In 2015, the Government introduced changes to pension rules. The options available at retirement increased. The regulations were called Pension Freedoms and gave more control to people approaching retirement.
Whilst it was a positive change, there are more decisions to make. The rules are now more complex than before.
Understanding the options pensions have is critical to making the right decisions. Any wrong decisions could be costly.
Retirement presents an exciting as well as daunting change. Having the income to do everything you dreamed of is essential.
During this time, the last thing you want to do is worry about money. Fewer employees have access to final salary pension schemes, and more and more people now rely on workplace and personal pensions.
Most workplace pension schemes cannot give financial advice, which represents a problem for many people.
Since the introduction of Pensions Freedoms, you have had more choices. This is split into three main types. These are:-
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Before 2015, pension annuities were the most popular form of income in retirement. Since 2015, retirees have preferred to use different Income drawdown rather than using their pension pot to buy an annuity.
Purchasing an annuity generally involves taking 25% of your pension pot as a tax-free lump sum. You then exchange the remaining 75% of your pension savings for a guaranteed income for life.
The benefits from an annuity are taxable as income. The amount you receive depends on the type of annuity. It also depends on your age and health. Someone who is 55 and healthy will receive a lower retirement income each year compared to someone aged 70.
This is because the provider will likely pay the income for longer. Annuity rates are also closely linked to interest rates. Interest rates have increased, and annuities have become more attractive.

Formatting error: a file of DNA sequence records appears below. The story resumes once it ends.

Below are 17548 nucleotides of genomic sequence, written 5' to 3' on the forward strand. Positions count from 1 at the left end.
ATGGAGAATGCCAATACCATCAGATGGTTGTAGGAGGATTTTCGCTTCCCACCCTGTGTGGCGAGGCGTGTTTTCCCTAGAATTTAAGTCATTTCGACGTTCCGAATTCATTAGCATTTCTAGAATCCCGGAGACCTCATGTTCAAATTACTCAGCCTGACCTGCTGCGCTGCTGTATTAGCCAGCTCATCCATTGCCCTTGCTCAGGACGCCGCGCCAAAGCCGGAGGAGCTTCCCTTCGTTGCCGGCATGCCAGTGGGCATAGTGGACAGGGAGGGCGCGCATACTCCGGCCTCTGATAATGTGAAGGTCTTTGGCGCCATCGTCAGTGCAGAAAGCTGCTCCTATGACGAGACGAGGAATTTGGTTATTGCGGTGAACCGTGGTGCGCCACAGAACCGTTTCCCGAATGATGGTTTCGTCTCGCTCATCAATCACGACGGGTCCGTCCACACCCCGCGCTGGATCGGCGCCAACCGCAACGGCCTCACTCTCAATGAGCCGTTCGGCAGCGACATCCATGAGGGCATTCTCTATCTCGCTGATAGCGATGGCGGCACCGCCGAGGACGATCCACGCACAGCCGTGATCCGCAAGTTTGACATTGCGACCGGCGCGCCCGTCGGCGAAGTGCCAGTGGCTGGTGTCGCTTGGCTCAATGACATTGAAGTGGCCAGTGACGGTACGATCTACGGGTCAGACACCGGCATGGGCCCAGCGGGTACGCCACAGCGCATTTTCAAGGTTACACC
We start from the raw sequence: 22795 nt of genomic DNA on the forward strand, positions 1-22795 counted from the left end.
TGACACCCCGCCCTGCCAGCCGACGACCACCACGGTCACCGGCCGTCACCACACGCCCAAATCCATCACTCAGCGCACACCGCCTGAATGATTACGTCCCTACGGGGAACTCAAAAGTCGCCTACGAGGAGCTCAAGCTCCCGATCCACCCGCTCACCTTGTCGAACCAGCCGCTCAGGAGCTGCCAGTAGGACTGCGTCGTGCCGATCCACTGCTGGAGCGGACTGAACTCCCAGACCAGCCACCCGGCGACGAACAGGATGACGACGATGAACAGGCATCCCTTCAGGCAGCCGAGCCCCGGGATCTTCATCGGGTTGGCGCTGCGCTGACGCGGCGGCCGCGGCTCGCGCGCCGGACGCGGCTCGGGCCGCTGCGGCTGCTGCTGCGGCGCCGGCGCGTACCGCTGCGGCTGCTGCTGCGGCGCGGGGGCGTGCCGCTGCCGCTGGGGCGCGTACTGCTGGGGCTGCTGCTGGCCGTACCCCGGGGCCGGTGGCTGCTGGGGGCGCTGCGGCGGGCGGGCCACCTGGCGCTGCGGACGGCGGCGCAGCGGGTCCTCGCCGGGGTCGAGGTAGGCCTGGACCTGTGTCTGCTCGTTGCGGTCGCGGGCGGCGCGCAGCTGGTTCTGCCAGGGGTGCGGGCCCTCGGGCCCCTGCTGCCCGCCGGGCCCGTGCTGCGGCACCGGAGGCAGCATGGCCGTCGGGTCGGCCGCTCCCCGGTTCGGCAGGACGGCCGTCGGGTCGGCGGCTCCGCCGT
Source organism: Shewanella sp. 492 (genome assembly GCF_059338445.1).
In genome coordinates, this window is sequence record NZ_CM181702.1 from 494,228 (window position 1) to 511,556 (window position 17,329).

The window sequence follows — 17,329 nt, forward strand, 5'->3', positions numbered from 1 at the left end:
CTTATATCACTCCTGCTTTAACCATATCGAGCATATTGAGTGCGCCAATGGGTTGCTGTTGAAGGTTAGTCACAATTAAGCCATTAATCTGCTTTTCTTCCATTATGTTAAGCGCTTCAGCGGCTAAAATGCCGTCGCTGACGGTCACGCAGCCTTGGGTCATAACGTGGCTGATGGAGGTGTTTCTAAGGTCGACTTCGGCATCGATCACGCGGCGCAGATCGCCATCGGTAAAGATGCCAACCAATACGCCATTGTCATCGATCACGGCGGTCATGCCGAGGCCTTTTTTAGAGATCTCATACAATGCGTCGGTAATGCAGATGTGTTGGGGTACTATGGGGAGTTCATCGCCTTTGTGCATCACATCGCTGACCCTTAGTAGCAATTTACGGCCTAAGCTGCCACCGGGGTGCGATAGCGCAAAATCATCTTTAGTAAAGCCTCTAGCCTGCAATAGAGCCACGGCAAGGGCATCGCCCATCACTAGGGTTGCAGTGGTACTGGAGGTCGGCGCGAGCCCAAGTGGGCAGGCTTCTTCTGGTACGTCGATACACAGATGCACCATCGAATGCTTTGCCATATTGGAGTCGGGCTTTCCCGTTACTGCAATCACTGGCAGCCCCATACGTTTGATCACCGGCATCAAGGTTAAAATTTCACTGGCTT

When interest rates were lower, the amount of income was less. There is still flexibility due to the pension options available.
Flexi-Access Drawdown (FAD) offers the greatest flexibility when you access your pension. Like annuities, you can take 25% of the money from your pension pot free of tax. This can be taken at any time. Funds that are not used remain invested.
The aim long term is to grow the pension fund to obtain a better income from your pension.
There are risks, as the value of the pension pot could also fall. Any funds taken that are not tax-free cash are taxable as income. Flexible-Access Drawdown is now a popular option for retirees. It allows complete control over how and when income is taken.
One strategy is to take the 25% tax-free lump sum at the start of retirement. You can use it to fund significant one-off expenses.
This could be for significant expenditures such as a mortgage, a new car or a dream holiday. The remaining 75% of the money is invested; any income is taken from that pot each year.
The amount you take depends on how much income you need.
The total amount of this income taken will be taxable.
For example, if you have a pension pot of £500,000, you may take your tax-free cash of £125,000. This then leaves £375,000 invested in the stock market.